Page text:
Population ecology of turbot and brill: what can we learn from two rare flatfish species?

Research output: Contribution to journalArticleAcademicpeer-review

8 Citations (Scopus)


Turbot and brill are widely distributed in the Northeast Atlantic but occur at low abundance. They are ecologically very similar and closely related. The low abundance and the similarities make them particularly interesting to study the population dynamics because it raises the questions how the populations can sustain themselves at low abundances and how turbot and brill avoid strong interspecific competition. Knowledge of both species is hampered by lack of analysed data. The main objective of this study is therefore to increase the knowledge of turbot and brill and in particular to compare the two species in order to address the above questions. Based on biological samples collected in the North Sea, we calculated seasonal von Bertalanffy growth parameters, maturity ogives, monthly gonado-somatic indices (GSI) and condition factors (Fulton's K) and indices of inter- and intraspecific mean crowding and compared the results for turbot and brill. The main differences between the two species were found in their spawning period, with brill having a more protracted spawning period. Brill also showed an earlier peak in their GSI values, suggesting an earlier start of their spawning period. The mean crowding showed that interspecific competition was lower than intraspecific competition. The exploitation pattern was also studied. Turbot and brill are exploited as a bycatch species in the mixed demersal fishery. We found that productivity is highest in areas where the maximum temperature is close to the optimal temperature for growth (16–18 °C) and landings decrease where salinity falls below ~ 5 psu (turbot) and ~ 15 psu (brill). Recent fishing mortality rates of North Sea turbot are around 0.5–0.7, but there is no indication that recruitment is impaired at low levels of spawning stock biomass. We conclude that although both species have similar ecological characteristics, differences may reduce inter-specific competition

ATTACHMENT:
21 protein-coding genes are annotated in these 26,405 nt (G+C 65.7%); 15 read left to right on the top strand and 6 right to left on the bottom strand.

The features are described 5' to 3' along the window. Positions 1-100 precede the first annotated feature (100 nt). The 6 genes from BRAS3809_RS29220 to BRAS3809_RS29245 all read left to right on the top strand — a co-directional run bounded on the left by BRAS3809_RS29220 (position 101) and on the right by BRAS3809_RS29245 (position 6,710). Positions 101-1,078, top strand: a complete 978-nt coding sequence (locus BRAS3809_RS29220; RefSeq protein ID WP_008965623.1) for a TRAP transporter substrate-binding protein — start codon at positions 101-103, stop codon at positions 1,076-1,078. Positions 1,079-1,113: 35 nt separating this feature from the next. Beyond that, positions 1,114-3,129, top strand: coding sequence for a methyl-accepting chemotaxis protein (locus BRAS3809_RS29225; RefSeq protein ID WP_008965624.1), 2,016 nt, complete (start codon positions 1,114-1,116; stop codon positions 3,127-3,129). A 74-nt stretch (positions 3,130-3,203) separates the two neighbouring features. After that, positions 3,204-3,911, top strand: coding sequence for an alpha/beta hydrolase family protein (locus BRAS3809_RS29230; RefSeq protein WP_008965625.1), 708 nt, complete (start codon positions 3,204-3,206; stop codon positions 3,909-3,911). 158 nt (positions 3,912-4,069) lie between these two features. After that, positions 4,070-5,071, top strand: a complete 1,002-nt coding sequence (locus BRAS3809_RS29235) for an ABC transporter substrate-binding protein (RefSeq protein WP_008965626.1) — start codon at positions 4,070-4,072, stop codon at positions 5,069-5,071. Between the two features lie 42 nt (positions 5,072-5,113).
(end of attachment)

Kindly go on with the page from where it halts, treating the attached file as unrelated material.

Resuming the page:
Original languageEnglish
Pages (from-to)96-108
JournalJournal of Sea Research
Publication statusPublished - 2013


  • scophthalmus-maximus l
  • southern north-sea
  • early-life-history
  • evolving fish stocks
  • sole solea-solea
  • psetta-maxima
  • nursery grounds
  • west-coast
  • juvenile turbot
  • baltic sea


Dive into the research topics of 'Population ecology of turbot and brill: what can we learn from two rare flatfish species?'. Together they form a unique fingerprint.

Cite this